Int Emerg Nurs. 2016 Sep;28:14-9. doi: 10.1016/j.ienj.2015.11.007. Epub 2016 Jan 12.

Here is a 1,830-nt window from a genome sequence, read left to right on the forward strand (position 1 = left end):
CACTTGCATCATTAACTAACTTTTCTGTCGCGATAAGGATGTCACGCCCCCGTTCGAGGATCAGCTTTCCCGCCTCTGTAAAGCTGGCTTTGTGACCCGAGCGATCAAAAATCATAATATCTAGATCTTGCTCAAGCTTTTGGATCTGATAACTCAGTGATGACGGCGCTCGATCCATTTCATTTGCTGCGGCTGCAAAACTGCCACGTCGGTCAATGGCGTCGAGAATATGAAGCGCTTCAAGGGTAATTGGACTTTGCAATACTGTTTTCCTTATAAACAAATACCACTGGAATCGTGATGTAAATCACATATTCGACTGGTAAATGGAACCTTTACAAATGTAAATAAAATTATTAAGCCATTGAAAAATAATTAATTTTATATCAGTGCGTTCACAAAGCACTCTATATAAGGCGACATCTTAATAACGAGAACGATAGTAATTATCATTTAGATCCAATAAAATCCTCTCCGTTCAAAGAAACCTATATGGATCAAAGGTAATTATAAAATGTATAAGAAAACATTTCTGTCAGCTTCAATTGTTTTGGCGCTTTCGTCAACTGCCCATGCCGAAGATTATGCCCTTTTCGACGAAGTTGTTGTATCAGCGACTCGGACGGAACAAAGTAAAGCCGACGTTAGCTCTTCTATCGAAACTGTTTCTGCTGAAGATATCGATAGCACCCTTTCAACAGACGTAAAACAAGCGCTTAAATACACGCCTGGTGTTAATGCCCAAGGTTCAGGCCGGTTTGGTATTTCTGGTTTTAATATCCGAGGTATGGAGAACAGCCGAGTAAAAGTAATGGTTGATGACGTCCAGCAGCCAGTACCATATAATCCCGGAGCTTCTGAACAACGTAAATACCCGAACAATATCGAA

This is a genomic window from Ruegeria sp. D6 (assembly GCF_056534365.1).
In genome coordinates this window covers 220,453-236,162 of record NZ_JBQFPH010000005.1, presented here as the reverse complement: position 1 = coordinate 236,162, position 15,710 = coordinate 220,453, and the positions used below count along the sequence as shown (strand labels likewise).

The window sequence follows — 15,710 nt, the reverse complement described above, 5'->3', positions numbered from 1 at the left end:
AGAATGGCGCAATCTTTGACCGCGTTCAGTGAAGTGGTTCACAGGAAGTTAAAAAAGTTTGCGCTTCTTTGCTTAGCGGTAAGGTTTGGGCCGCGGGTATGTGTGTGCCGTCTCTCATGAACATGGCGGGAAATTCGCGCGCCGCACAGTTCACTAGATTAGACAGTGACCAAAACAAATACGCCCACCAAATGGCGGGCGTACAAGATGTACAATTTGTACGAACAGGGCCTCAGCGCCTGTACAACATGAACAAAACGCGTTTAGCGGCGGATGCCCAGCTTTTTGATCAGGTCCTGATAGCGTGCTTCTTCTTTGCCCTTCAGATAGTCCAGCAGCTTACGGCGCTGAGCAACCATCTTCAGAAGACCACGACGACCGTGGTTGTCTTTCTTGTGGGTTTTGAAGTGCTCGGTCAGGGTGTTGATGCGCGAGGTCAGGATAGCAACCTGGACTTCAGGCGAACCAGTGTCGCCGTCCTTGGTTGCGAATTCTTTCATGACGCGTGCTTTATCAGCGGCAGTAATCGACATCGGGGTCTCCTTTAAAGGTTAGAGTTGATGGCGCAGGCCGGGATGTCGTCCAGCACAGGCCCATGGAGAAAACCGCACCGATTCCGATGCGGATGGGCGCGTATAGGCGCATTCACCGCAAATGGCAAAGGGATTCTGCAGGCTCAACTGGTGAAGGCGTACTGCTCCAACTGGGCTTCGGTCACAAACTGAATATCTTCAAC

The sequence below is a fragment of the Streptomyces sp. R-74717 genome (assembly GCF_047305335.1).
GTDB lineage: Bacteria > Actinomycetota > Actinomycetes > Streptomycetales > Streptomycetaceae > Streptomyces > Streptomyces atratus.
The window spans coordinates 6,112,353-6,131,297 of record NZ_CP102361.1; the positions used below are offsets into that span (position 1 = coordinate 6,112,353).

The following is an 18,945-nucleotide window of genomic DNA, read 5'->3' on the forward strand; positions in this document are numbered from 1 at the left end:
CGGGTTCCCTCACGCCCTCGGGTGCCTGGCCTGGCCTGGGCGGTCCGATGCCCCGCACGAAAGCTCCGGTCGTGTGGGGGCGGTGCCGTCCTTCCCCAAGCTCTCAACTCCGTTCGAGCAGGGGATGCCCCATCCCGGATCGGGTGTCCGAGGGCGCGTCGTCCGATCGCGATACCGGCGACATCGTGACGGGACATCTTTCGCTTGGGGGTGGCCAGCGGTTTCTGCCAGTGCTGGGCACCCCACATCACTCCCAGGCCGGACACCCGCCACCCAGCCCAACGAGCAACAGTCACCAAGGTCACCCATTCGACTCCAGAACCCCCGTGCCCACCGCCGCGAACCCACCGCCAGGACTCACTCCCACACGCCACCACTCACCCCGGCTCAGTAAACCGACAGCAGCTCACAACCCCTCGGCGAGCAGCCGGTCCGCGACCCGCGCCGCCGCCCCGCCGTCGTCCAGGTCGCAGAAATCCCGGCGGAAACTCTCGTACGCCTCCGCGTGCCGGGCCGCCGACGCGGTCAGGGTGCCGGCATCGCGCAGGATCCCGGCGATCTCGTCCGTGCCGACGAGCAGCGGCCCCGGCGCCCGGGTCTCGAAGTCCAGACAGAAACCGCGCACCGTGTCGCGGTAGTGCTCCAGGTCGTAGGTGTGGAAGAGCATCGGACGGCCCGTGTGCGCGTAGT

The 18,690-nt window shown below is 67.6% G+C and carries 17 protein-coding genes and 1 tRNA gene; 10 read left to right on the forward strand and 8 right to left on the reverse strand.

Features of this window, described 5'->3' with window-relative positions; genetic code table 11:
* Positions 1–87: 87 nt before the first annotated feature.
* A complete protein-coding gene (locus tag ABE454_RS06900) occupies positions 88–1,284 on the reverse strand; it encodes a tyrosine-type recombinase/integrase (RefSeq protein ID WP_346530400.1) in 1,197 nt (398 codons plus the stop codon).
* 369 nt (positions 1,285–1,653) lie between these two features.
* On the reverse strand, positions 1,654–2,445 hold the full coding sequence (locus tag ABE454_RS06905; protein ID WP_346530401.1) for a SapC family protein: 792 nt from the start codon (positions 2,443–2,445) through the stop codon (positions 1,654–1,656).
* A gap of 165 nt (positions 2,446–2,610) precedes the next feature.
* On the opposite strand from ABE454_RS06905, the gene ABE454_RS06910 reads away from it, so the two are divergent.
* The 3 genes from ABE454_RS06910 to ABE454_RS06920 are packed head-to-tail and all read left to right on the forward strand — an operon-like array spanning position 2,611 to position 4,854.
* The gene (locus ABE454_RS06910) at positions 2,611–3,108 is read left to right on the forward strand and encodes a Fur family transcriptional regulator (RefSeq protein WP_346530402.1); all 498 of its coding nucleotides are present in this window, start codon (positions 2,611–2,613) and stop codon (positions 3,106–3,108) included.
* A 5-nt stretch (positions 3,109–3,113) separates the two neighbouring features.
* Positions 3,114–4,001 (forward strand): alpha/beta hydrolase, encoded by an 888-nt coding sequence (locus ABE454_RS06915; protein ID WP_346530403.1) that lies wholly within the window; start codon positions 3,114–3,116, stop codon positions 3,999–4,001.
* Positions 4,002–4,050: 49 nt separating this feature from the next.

Exposure to bloodborne pathogens is the most serious occupational health risk encountered within the healthcare profession worldwide. The World Health Organization estimates that 3 million healthcare workers experience percutaneous injuries each year. The objectives of this study were to: (1) examine the frequency of sharps injuries, and (2) assess the adequacy, understanding, and use of post-exposure protocols within a sample of the nursing staff at a busy tertiary care emergency department in the Ashanti Region of Ghana. A mixed-methods descriptive study design was used including key informant interviews to develop the survey, a structured survey of emergency department nursing staff, and document review. Overall, the emergency department staff was well informed regarding the risks of sharps injury and the immediate steps to take in the event of a sharps injury. However, few staff could list essential post-exposure follow-up steps. Over one-quarter (28.9%) of emergency nurses reported a sharps injury during a one-year period according to hospital records. The high incidence of sharps injuries indicates an urgent and pressing need for policy and educational interventions to address the infectious disease risk to this group of emergency department staff.